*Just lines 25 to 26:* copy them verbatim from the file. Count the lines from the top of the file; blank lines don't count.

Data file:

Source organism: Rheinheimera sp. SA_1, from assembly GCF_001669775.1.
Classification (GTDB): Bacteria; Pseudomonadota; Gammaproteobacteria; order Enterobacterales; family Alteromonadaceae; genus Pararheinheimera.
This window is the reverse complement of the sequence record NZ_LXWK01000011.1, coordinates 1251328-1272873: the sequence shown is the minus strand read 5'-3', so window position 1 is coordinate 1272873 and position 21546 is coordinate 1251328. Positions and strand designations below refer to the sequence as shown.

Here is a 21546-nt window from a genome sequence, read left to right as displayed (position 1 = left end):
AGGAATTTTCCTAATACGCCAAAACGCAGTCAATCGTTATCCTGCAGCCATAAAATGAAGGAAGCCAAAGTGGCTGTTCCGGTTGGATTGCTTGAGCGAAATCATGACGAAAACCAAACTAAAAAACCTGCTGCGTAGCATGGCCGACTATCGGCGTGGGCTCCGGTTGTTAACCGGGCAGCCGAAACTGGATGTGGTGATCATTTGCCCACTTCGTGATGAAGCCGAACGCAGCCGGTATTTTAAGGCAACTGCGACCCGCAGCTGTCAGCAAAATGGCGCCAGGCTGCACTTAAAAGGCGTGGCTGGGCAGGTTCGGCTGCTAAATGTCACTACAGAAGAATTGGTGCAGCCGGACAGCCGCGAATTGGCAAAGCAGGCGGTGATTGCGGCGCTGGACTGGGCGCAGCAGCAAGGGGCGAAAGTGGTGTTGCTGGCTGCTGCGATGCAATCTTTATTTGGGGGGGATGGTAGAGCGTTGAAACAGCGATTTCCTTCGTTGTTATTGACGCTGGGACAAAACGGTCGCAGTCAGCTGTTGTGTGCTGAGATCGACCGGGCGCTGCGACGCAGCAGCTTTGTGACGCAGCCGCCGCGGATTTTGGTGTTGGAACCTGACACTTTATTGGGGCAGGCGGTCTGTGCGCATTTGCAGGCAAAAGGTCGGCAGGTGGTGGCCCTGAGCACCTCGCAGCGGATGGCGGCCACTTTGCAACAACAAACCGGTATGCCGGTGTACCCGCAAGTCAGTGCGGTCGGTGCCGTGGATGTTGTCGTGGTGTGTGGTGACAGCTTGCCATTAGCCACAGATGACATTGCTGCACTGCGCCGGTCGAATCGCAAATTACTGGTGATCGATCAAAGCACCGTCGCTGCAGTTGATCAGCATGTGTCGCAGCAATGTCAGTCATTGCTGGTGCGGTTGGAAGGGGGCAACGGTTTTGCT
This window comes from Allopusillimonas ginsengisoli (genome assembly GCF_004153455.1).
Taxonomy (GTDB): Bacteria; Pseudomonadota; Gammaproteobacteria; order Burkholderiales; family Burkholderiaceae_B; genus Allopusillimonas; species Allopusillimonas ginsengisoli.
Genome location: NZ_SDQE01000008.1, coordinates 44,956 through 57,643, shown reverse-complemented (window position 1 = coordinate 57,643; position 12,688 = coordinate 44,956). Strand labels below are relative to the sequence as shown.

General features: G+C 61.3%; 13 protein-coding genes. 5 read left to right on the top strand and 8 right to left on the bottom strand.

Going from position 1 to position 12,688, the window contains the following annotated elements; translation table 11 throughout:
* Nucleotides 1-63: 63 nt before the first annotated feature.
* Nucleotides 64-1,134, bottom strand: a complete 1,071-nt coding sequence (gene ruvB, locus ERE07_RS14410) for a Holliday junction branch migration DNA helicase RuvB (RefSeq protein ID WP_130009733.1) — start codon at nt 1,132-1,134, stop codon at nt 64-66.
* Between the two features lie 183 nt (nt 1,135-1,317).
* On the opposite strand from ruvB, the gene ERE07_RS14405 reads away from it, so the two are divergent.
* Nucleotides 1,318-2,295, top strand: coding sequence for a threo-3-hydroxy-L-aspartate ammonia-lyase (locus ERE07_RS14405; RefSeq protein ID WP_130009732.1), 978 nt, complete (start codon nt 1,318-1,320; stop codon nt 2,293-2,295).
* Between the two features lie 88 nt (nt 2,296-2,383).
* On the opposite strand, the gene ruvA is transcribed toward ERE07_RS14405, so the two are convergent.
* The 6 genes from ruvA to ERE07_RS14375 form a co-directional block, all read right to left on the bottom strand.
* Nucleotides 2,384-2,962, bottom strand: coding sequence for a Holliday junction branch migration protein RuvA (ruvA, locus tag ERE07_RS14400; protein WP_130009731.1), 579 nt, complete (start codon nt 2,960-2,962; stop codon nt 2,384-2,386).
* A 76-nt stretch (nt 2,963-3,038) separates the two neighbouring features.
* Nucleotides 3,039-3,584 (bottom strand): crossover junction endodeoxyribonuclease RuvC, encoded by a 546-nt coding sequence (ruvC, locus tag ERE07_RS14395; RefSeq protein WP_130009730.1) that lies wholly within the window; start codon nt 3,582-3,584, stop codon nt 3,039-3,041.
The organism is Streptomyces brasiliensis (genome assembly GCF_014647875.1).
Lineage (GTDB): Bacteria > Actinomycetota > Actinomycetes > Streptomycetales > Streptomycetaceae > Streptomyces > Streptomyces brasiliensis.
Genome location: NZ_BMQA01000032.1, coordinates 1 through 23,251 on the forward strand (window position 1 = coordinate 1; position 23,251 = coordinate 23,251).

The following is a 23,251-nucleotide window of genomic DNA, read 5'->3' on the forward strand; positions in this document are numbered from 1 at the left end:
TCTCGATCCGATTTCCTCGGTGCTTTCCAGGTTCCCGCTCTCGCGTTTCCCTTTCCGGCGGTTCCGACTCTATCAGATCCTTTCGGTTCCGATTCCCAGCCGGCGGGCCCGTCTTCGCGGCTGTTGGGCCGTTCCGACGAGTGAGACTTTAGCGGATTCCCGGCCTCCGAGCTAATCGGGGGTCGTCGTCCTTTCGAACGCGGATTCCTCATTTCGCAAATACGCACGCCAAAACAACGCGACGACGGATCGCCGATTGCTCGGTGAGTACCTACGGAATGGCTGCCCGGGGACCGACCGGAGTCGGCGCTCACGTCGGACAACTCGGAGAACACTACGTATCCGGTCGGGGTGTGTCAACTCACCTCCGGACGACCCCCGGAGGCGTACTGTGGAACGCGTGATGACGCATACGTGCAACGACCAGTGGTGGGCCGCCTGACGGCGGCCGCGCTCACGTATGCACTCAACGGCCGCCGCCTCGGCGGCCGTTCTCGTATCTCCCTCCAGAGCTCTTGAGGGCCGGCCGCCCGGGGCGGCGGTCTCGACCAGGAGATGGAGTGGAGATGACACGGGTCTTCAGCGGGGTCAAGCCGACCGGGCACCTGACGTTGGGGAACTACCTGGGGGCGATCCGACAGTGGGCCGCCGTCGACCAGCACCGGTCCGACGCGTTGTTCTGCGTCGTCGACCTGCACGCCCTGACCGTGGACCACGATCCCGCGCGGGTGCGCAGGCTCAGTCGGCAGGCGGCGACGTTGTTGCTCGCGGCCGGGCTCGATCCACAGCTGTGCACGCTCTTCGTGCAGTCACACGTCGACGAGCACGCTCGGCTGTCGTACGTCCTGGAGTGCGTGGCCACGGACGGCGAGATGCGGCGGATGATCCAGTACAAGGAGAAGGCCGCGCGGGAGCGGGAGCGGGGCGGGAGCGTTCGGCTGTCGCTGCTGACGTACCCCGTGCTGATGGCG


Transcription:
The following is a 23,251-nucleotide window of genomic DNA, read 5'->3' on the forward strand; positions in this document are numbered from 1 at the left end:
TCTCGATCCGATTTCCTCGGTGCTTTCCAGGTTCCCGCTCTCGCGTTTCCCTTTCCGGCGGTTCCGACTCTATCAGATCCTTTCGGTTCCGATTCCCAGCCGGCGGGCCCGTCTTCGCGGCTGTTGGGCCGTTCCGACGAGTGAGACTTTAGCGGATTCCCGGCCTCCGAGCTAATCGGGGGTCGTCGTCCTTTCGAACGCGGATTCCTCATTTCGCAAATACGCACGCCAAAACAACGCGACGACGGATCGCCGATTGCTCGGTGAGTACCTACGGAATGGCTGCCCGGGGACCGACCGGAGTCGGCGCTCACGTCGGACAACTCGGAGAACACTACGTATCCGGTCGGGGTGTGTCAACTCACCTCCGGACGACCCCCGGAGGCGTACTGTGGAACGCGTGATGACGCATACGTGCAACGACCAGTGGTGGGCCGCCTGACGGCGGCCGCGCTCACGTATGCACTCAACGGCCGCCGCCTCGGCGGCCGTTCTCGTATCTCCCTCCAGAGCTCTTGAGGGCCGGCCGCCCGGGGCGGCGGTCTCGACCAGGAGATGGAGTGGAGATGACACGGGTCTTCAGCGGGGTCAAGCCGACCGGGCACCTGACGTTGGGGAACTACCTGGGGGCGATCCGACAGTGGGCCGCCGTCGACCAGCACCGGTCCGACGCGTTGTTCTGCGTCGTCGACCTGCACGCCCTGACCGTGGACCACGATCCCGCGCGGGTGCGCAGGCTCAGTCGGCAGGCGGCGACGTTGTTGCTCGCGGCCGGGCTCGATCCACAGCTGTGCACGCTCTTCGTGCAGTCACACGTCGACGAGCACGCTCGGCTGTCGTACGTCCTGGAGTGCGTGGCCACGGACGGCGAGATGCGGCGGATGATCCAGTACAAGGAGAAGGCCGCGCGGGAGCGGGAGCGGGGCGGGAGCGTTCGGCTGTCGCTGCTGACGTACCCCGTGCTGATGGCG